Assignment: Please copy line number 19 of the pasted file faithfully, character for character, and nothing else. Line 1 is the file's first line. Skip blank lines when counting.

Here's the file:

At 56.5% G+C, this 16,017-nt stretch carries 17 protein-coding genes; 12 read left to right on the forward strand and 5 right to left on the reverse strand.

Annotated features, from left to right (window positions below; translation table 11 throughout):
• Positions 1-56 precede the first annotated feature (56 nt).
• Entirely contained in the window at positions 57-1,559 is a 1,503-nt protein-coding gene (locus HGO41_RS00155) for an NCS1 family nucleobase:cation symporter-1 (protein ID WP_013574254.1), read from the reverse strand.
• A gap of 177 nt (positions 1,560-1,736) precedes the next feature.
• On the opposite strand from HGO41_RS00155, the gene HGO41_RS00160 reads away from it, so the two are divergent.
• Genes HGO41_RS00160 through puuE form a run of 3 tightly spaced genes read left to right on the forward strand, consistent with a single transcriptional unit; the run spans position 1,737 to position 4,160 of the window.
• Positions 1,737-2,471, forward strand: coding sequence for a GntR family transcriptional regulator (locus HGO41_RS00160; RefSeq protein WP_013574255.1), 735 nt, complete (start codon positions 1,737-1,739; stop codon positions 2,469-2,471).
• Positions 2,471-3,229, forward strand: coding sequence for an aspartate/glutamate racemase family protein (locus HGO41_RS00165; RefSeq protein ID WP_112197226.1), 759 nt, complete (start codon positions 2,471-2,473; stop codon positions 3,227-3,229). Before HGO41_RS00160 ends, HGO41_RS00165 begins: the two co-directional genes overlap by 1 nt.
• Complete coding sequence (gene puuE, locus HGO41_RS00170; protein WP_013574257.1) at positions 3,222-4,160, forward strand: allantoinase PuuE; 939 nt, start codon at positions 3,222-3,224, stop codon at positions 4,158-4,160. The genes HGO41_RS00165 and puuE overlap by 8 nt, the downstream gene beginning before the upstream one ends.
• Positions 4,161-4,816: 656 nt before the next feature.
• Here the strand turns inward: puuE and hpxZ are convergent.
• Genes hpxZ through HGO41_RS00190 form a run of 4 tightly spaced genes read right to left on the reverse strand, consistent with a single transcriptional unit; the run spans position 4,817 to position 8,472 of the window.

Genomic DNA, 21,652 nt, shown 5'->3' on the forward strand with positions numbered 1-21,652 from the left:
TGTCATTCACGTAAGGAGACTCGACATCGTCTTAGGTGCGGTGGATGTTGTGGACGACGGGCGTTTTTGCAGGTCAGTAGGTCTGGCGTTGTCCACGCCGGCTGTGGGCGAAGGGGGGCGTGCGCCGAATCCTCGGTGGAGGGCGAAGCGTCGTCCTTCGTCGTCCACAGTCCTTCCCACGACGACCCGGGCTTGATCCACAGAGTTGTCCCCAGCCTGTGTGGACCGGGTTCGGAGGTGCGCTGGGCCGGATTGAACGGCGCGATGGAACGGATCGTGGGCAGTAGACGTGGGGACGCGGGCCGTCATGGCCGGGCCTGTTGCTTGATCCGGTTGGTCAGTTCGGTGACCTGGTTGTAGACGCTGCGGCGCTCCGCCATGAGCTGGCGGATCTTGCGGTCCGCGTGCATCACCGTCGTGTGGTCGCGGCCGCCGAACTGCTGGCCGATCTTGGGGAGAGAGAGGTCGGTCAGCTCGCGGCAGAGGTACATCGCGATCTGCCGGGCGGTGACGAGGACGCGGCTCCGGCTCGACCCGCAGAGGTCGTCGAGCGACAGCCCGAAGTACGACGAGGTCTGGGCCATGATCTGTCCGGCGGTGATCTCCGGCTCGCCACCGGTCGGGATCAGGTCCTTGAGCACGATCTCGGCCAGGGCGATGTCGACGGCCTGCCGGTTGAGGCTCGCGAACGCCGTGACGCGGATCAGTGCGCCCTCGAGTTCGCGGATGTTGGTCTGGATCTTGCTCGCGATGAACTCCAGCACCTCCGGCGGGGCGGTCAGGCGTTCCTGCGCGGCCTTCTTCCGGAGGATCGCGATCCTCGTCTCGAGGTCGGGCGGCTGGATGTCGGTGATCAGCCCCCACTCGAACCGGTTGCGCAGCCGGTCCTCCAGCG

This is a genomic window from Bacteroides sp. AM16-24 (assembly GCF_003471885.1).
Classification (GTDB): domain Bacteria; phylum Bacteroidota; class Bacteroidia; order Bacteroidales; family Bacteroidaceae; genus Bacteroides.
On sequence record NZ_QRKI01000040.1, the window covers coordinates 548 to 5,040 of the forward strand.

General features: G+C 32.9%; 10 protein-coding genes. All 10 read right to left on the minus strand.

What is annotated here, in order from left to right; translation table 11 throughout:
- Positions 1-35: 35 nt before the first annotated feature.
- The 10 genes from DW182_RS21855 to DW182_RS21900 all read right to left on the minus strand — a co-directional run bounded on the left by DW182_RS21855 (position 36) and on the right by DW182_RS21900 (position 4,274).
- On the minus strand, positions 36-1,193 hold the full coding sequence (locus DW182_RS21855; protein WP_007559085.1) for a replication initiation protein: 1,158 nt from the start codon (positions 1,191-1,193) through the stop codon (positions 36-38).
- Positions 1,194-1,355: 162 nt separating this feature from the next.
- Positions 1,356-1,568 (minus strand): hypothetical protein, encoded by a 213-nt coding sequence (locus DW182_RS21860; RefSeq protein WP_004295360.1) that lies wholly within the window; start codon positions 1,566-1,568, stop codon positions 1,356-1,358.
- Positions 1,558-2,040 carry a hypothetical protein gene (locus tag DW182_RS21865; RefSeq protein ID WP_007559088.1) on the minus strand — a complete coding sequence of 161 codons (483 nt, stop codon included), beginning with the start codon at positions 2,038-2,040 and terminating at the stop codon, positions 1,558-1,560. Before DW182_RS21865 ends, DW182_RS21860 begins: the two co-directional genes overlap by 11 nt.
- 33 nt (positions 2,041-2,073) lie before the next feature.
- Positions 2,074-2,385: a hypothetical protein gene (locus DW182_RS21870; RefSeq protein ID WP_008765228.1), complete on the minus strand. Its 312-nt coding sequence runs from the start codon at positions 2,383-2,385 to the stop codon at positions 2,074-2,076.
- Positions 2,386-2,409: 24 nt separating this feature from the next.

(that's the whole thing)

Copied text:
General features: G+C 32.9%; 10 protein-coding genes. All 10 read right to left on the minus strand.